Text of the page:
The company says its dome houses are used around Japan not only as residences but also as small hotels, steam rooms, temples and churches, child care centers and educational facilities and even karaoke bars. Because they can be quickly assembled there is also growing interest in using them as temporary housing for evacuees from natural disasters.

This slideshow requires JavaScript.

Milano’s Hidden Jewels 1: Maido Japanese food street

I am on a business trip to Milan, a city that I have visited 100s of times before. And always almost with each visit I get more and more convinced that you only find good places (any place) if you wander.

 

My arrival to Milan this time was a complete disaster in terms of flight. I have arrived 21st of July in the morning after horrific flight from Doha (23+ hrs). I hade to do couple of meetings upon arrival then went out with my clients for a meal and back to the hotel swaying like a zombie. Although I live in almost similar time zone area of (Milan) but when I woke up earlier today I felt like being jet lagged. I was confused what should I eat and decided to walk to a cafe that I see on daily basis but never visited it, of course as usual my memory was terrible and I got lost 🙂

 

 

I never regret being lost not in my own thoughts not physically ever because I always end up in a fantasy land ..

I have first to explain how I decide to choose where to eat just to make you understand what I have ignored on my way. Its not quantum physics but its probably unlike anyone else. Smell of the place is the most important factor for me, and NO it doesn’t have to smell nice, delicious/yummy or flowery for me to decide to stay. For a restaurant … it must be smell-less if I am allowed to say, the minimum the smell of cooking the biggest the chance it will have me thinking twice about getting in. Then comes the design, cuisine, location, ambience etc.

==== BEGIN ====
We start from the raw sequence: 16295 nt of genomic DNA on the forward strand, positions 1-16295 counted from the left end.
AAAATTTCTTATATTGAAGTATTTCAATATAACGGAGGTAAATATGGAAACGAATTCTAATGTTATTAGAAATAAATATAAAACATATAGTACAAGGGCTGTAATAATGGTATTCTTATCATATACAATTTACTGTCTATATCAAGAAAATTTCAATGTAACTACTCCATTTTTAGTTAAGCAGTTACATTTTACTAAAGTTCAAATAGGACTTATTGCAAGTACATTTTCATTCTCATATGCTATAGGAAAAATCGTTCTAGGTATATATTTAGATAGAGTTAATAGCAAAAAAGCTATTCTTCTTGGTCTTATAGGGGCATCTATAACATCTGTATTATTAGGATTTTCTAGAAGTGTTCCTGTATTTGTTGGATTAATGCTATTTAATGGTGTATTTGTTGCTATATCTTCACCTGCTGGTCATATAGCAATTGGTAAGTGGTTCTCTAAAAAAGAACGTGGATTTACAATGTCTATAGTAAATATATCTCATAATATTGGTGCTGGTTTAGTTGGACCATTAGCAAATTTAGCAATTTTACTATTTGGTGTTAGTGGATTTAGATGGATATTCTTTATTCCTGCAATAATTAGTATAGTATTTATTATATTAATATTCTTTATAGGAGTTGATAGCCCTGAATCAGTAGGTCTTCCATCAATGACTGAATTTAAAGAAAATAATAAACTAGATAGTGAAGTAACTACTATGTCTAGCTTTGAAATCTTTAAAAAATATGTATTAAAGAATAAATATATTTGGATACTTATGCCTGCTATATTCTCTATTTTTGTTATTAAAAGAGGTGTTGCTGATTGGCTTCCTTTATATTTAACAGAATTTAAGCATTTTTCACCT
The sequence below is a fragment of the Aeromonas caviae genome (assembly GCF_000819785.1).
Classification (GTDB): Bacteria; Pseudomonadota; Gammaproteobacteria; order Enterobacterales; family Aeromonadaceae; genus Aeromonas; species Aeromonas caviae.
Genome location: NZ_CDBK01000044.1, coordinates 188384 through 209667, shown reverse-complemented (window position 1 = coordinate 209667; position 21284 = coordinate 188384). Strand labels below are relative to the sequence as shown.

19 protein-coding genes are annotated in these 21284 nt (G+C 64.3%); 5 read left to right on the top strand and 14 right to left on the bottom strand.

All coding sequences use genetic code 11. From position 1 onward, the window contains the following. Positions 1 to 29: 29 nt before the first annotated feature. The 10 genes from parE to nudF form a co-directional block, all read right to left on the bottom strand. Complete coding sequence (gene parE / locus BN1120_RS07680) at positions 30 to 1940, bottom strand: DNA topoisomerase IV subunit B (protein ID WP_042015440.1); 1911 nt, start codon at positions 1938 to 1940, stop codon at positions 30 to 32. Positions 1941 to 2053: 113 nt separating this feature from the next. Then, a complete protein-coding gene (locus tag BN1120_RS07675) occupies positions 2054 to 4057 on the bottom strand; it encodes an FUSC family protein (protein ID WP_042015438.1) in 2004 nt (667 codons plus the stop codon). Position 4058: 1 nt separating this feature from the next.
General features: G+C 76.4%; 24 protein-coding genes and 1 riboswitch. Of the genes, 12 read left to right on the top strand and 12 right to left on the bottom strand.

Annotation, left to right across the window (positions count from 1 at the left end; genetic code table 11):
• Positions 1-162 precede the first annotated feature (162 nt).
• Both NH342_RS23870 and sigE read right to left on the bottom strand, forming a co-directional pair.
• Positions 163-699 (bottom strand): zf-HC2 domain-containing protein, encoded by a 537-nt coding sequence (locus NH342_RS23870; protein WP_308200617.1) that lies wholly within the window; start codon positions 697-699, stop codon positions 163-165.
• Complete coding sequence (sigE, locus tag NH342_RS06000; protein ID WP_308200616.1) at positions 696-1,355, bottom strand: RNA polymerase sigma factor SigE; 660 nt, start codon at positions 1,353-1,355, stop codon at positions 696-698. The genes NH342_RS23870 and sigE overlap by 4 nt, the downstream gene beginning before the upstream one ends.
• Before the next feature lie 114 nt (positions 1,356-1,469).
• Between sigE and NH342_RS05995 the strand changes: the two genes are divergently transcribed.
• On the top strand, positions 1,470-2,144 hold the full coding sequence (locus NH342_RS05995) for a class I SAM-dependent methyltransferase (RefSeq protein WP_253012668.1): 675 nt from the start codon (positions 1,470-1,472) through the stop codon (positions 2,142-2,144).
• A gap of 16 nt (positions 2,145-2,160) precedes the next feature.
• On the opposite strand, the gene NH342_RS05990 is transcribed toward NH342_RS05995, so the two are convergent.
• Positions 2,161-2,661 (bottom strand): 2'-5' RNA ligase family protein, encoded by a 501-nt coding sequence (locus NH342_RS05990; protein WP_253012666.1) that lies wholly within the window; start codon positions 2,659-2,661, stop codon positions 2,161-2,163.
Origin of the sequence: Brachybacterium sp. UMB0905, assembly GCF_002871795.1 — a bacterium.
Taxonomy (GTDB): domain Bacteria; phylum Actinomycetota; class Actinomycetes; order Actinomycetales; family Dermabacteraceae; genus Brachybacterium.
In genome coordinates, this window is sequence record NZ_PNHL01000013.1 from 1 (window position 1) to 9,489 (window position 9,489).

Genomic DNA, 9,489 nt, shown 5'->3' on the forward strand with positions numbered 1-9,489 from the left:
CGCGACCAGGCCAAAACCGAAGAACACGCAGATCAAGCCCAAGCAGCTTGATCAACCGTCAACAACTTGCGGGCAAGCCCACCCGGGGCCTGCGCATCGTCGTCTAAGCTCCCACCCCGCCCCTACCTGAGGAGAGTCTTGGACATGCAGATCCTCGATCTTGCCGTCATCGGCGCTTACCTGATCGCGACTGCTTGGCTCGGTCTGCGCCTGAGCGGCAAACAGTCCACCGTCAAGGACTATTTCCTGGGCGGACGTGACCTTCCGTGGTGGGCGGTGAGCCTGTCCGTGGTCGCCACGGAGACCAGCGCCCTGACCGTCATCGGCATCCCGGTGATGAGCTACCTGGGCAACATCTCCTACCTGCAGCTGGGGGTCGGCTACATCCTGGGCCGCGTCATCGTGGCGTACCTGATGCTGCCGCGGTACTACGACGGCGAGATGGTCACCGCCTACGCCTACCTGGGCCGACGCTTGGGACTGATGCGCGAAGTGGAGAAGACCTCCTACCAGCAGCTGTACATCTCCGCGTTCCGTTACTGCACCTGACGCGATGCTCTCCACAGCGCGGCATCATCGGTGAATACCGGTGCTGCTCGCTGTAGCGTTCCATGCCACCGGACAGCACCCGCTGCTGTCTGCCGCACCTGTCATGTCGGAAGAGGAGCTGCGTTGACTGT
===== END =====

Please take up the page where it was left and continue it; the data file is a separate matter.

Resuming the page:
So I walked 45 minutes and saw bunch of places ignored each and every one because they fail to met my parameters, until I have stumbled upon Maido Milano! A small Japanese street food shop/restaurant full of locals. Has almost zero smell of cooking and their menu looked stunning. The smell factor was tempting enough for me the interior too looked beautiful, so I gave it a try and my guts was telling me you will never regret this ..

Maido Milano is A welcome respite from the repetitive culinary homogeny offered in the bars, cafes and restaurants of Milan. Sure, there are some places that are better than others, but when it comes to variety, Italy in general seems stuck in another era of time. Yes, there are other Japanese restaurants, but unfortunately they, too, all adhere to the same ‘all you can eat’, mediocre forumlas. Maido breaks out and offers a wonderful and refreshing take on Japanese Street food, which is actually even pretty rare in the world.

Continue reading “Milano’s Hidden Jewels 1: Maido Japanese food street”